So I was delighted to receive an invitation recently to the ‘Cast and Crew’ preview of a new film – Dartmoor Killing, set entirely on the moor. As the name suggests, it’s a thriller, starting innocently enough with two young women undertaking a weekend walk across Dartmoor. Their relationship is not all it seems, and after meeting an enigmatic man who seems to need their help, their journey takes a much darker turn, with secrets and lies brought to violent light.

The Bafta-winning Director, Peter Nicholson, grew up in Devon and obviously retains a deep affection for Dartmoor – he has worked here with a cinematographer (Nick Dance) who is able to capture the dramatic countryside in breath-taking style. The landscape looks amazing – with fast rippling streams, fluttering leaves of an almost eerily vivid green, and the curving hills bathed in a soft lambent glow (many scenes seem to have been shot in the Golden Hour). Dartmoor has never looked more beautiful.

It’s interesting that although the film is a psychological drama, Nicholson has resisted the temptation to go down the well-trodden fictional route of the moor being a wilderness of howling winds and encroaching mists… the tragedy plays out against a backdrop of peachy sunsets and star-spattered midnight skies, with slanting light cutting dark shadows under the sharp tors. Somehow, this lends the human drama more pathos – the land remains entirely untouched by the tragedy taking place at its heart.

The film is essentially a four-hander, well-played, with suspicion and blame shifting between the main characters as tightly-wrapped layers of personal history unravel. Callum Blue alternates charm and chills as brooding farmer Chris (although to Devon ears, his accent occasionally sounds as though he’d be more at home in the Bluewater Shopping Mall) and Rebecca Night is delightfully slippery as sexy, selfish, duplicitous Susan. Veteran actor David Hayman (a dead-ringer for Michael Buerk) is convincingly befuddled as the father who may hold the key to the mystery and Gemma-Leah Devereaux is superb as the heroine, Becky; her expressive face reveals confusion, vulnerability and ultimately a core of granite which proves vital to the story.

I did have a few quibbles, but they were mainly to do with the narrative, rather than the execution of the film. I’ve never had much truck with selective amnesia as a major plot driver; it’s a condition that happens much more conveniently in fiction than in reality – a million therapy sessions testify to the fact that the memory tends to endlessly replay dark thoughts, rather than burying them. And the willingness of the recently-engaged heroine to hang out with a total stranger (even if he is a bit of a fox) seems unlikely, to say the least. But the biggest omission is… well, rain. A serious Dartmoor downpour would have made an excellent excuse to keep the girls in the comfort of Chris’s farmhouse, rather than continuing their journey, and besides, we all know that it’s those soft and drenching clouds that make Devon’s hills so temptingly, gloriously green…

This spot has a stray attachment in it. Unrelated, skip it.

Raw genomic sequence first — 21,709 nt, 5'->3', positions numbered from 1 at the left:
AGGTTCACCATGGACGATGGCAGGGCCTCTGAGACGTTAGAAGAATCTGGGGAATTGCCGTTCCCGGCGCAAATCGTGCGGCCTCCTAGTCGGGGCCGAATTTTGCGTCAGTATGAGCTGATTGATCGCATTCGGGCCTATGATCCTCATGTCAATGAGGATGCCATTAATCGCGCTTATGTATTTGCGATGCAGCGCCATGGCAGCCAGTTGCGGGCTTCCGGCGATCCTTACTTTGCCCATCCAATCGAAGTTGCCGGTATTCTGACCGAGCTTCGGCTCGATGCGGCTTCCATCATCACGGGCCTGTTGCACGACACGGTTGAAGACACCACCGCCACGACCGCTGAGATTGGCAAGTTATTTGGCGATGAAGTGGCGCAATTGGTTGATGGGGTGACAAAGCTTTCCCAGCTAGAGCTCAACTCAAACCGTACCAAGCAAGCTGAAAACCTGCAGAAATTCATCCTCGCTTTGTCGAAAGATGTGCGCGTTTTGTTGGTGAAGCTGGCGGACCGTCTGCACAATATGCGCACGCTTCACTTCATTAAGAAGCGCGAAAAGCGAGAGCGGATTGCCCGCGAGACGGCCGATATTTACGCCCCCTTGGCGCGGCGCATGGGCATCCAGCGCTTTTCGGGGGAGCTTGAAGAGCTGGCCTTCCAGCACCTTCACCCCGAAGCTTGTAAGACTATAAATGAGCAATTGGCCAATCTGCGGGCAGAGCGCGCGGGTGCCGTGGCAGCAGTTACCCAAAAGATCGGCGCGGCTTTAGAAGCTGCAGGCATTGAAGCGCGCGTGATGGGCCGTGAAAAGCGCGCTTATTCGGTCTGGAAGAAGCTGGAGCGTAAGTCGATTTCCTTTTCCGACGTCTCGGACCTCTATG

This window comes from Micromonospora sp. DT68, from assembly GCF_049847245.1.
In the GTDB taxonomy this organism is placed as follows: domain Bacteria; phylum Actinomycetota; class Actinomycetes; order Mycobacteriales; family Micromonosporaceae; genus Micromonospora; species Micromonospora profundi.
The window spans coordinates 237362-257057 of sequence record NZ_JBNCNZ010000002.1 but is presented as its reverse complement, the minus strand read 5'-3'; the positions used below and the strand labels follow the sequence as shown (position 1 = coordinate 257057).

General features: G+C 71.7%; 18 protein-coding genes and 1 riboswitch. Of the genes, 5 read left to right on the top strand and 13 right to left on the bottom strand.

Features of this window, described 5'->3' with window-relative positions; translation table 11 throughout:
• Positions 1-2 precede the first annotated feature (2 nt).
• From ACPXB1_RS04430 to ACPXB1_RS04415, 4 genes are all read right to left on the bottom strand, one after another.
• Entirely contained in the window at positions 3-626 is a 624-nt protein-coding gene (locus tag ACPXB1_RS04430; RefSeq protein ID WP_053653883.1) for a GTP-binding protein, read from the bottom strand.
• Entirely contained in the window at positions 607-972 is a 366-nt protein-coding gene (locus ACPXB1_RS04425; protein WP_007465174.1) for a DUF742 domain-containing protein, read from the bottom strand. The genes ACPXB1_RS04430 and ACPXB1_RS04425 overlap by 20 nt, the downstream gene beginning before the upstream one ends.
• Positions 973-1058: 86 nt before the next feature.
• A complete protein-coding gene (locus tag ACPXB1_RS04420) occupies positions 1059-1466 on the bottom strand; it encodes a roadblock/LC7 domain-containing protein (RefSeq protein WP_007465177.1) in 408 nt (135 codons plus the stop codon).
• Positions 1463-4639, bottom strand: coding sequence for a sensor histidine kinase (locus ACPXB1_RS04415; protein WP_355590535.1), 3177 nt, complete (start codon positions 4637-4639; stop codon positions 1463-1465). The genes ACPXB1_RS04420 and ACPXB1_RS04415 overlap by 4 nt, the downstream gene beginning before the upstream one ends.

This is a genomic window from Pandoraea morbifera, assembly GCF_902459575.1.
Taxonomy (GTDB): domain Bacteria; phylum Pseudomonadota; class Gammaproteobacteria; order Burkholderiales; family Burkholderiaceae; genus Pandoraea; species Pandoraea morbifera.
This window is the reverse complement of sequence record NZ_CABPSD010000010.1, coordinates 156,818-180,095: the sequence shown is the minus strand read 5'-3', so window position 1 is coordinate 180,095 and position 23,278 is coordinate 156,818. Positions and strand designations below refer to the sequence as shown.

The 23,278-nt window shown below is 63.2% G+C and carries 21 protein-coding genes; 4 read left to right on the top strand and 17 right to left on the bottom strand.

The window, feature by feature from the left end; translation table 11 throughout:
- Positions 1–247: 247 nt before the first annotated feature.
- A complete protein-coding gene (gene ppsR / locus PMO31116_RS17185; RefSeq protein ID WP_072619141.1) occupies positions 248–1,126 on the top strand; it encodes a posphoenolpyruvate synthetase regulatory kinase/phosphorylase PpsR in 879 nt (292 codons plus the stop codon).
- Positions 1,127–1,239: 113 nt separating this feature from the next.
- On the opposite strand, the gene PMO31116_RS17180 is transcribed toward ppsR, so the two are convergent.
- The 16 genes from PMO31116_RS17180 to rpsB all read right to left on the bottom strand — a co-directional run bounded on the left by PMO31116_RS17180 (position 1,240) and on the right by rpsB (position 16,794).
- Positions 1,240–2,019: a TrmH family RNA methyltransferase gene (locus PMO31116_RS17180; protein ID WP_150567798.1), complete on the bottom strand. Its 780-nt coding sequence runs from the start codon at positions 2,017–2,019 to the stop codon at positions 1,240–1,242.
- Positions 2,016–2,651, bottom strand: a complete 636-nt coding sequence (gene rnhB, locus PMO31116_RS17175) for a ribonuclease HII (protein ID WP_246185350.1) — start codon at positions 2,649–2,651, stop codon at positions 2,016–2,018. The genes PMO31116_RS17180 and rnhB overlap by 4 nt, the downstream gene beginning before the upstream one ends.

Verdict?  Well worth watching – Dartmoor looks like heaven (though the people are less than angelic…)

You can keep up to date with news of the film and when it will be released at:

Cooking up some good news

Have you seen the new BAY POST?

It was launched by Devon-based entrepreneur John Renton with the aim of being a completely different kind of local paper – with the emphasis on good news, interesting articles and high design values.

In just a few months, it has gone from strength to strength and is now available in all the major supermarkets as well as local shops, cafes, libraries and offices.

John has kindly asked me to write the cookery column for the paper, in association with – and I’m loving the challenge of creating recipes each month that are tasty, healthy, and easy for anyone to make! So if you’ve got a favourite recipe that you’d like me to give a healthy makeover, drop me an email and I’ll see what I can do…

Pick up your FREE copy in outlets across South Devon – or click on to read features from the November issue.